however. Information about model rocketry is abundant online. The original commercial hunter report suggested a simple modification of existing rocket systems to add a method of guidance. but still very reasonable. DIY drones. A Google search quickly led us to a website complete with instructions to build a radio controlled rocket.With the basic research for autonomous GPS flight taken care of. even has educational lesson plans and physics demonstrations available for free for teachers to download. our original design plan was to merge these two concepts into a GPS guided rocket. we chose to modify existing model rockets to attempt to achieve this goal. Information on modifying existing rockets was slightly more difficult to come by. This included complete assembly instru ctions. 3. There was enough information on this website to fully construct a radio controlled rocket. the focus shifted to how to apply it to a weapons system. an industry -leading model rocket manufacturer. the interfacing of the motors that control these surfaces with a GPS guidance system has multiple solutions. so we felt that no additionalresearch for adding control surfaces to rockets was necessary. Original Design Plan Based on our research on autonomous. offers up several alternative autonomous hardware choices and references to others that exist that aren t sponsored by DIY drones directly. Estes. The addition of control surfaces to a rocket enjoys little variation between design. The instructions for adding motor control Formatted: Font: +Body 5 . Our primary research website. a detailed wiring diagram for a circuit that eliminates longitudinal body roll and several pictures of the operational set-up. GPS controlled motors from the DIY Drones community and Radio Controlled model rockets. from how to build your own to mixing and creating rocket engines to launch procedures. in this vein.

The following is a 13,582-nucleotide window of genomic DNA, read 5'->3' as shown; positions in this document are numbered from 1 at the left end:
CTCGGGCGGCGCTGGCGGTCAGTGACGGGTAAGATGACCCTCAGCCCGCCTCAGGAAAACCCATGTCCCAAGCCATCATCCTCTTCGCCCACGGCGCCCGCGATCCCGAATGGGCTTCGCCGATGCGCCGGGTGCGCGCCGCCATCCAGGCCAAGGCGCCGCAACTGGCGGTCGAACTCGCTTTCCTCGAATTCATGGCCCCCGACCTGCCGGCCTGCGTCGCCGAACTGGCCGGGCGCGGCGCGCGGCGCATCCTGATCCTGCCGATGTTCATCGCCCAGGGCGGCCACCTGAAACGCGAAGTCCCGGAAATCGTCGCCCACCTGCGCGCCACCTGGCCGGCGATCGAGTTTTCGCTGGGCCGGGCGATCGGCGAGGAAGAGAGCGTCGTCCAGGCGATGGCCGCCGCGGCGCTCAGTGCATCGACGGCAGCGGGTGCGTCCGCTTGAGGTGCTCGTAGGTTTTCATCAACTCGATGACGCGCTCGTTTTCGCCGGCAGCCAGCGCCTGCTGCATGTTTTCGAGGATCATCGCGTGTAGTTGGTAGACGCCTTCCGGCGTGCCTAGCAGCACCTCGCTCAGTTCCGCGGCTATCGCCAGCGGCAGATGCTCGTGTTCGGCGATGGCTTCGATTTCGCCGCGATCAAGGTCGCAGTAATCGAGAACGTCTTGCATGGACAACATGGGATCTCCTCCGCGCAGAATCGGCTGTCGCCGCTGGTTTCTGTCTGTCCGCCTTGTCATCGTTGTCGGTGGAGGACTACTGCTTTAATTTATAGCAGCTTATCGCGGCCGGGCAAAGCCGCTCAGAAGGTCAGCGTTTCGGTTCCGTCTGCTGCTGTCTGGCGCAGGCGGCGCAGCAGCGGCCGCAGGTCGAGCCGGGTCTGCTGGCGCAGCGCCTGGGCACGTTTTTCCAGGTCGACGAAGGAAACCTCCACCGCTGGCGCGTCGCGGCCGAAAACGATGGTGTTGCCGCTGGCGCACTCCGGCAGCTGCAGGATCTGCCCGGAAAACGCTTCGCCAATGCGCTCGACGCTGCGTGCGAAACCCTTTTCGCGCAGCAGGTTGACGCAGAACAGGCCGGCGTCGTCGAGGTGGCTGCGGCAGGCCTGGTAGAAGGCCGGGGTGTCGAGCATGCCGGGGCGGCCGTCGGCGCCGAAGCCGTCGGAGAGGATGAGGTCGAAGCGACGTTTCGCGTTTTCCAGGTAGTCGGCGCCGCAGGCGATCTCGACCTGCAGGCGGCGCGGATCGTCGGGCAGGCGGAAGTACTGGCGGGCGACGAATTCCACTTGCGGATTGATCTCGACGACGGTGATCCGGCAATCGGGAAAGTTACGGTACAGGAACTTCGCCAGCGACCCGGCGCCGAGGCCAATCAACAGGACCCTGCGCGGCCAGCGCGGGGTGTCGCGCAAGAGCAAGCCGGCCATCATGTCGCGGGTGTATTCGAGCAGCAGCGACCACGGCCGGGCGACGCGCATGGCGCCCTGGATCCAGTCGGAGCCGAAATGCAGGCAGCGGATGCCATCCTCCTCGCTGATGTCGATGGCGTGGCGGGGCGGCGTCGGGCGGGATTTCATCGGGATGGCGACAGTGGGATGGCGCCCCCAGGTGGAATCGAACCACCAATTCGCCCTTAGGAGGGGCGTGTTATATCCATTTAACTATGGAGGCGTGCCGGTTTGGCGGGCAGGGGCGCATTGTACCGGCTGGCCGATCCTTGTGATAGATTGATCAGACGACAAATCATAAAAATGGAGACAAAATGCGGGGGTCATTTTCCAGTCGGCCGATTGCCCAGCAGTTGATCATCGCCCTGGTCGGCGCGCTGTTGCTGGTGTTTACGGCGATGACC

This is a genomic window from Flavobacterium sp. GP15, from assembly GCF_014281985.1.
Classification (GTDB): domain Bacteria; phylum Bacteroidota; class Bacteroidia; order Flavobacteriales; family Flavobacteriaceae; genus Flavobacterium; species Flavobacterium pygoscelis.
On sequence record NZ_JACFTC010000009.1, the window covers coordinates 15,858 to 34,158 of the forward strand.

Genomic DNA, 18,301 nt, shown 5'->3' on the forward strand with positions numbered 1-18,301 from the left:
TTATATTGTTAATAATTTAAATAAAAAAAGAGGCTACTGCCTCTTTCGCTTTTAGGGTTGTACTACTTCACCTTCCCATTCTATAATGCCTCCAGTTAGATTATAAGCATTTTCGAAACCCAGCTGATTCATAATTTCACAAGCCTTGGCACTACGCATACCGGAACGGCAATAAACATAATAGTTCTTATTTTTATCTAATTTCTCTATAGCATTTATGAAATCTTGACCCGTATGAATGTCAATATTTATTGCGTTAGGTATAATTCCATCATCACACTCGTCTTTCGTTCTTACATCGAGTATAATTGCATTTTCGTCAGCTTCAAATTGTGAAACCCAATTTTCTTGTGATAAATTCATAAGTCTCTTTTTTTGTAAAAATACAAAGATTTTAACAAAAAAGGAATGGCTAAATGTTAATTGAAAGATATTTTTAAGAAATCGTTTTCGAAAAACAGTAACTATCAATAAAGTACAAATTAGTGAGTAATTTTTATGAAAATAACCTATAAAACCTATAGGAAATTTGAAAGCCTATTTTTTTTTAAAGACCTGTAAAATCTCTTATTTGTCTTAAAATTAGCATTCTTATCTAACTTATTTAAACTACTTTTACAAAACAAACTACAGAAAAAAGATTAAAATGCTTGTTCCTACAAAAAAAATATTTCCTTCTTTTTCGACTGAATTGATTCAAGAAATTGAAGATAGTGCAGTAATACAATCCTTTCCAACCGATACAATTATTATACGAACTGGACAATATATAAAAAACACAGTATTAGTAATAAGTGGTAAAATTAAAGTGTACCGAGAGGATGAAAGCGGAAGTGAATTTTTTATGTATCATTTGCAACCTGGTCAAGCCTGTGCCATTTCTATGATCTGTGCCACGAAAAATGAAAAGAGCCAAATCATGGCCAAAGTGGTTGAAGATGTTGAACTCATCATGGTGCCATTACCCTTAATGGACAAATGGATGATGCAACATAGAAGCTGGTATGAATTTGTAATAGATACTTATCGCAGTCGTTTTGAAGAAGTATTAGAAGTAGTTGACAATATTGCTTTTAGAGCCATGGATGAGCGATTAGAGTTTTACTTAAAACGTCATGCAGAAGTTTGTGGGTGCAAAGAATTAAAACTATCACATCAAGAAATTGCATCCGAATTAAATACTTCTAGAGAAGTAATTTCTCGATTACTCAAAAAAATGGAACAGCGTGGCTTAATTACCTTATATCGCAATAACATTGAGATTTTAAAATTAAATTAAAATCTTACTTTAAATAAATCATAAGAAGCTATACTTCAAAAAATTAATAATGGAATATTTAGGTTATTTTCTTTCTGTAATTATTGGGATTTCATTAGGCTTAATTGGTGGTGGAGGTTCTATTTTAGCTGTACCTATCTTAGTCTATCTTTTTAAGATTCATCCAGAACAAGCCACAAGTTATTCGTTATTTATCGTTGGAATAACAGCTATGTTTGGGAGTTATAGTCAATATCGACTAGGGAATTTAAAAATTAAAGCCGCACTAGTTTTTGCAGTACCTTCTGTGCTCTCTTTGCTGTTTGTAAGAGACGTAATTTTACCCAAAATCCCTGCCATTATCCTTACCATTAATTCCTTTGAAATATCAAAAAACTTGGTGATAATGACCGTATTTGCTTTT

The circuit that changes the CDS photocell resistance into different pulse widths for the servo is a simple 555 timer that can be assembled on an experimenter's circuit board. Due to the nature of the testing that would be required of this system (approximately 15 unrecoverable launches would require the construction of at least 15 of these rockets) we chose to apply these control surface elements to an existing model rocket.and roll stabilization to the rocket were somewhat clear. any up command will translate to down . we took as many design elements from the pre-existing R/C controlled rocket as we could. 12 pt The method we use to gain roll stability is simple and works well. Formatted: Font: +Body. so initially just the GPS hardware required interfacing and extensive modification. 6 . Therefore. A control circuit is used to sense the sun and generate pulses sen to a t model servo to correct any roll. Then the operator can concentrate on guiding the rocket by the joystick on the transmitter. Eliminating this roll is the key to a successfully guided flight. It requires launching only on a clear day with the sun low on the horizon. One of the potential issues with attempting to navigate a rocket in mid -flight is the possibility of roll along the longitudinal axis if the rocket rotates 180 degrees. and rudder controls will be reversed as well. and the online plans we discovered had an elegant solution for solving this problem.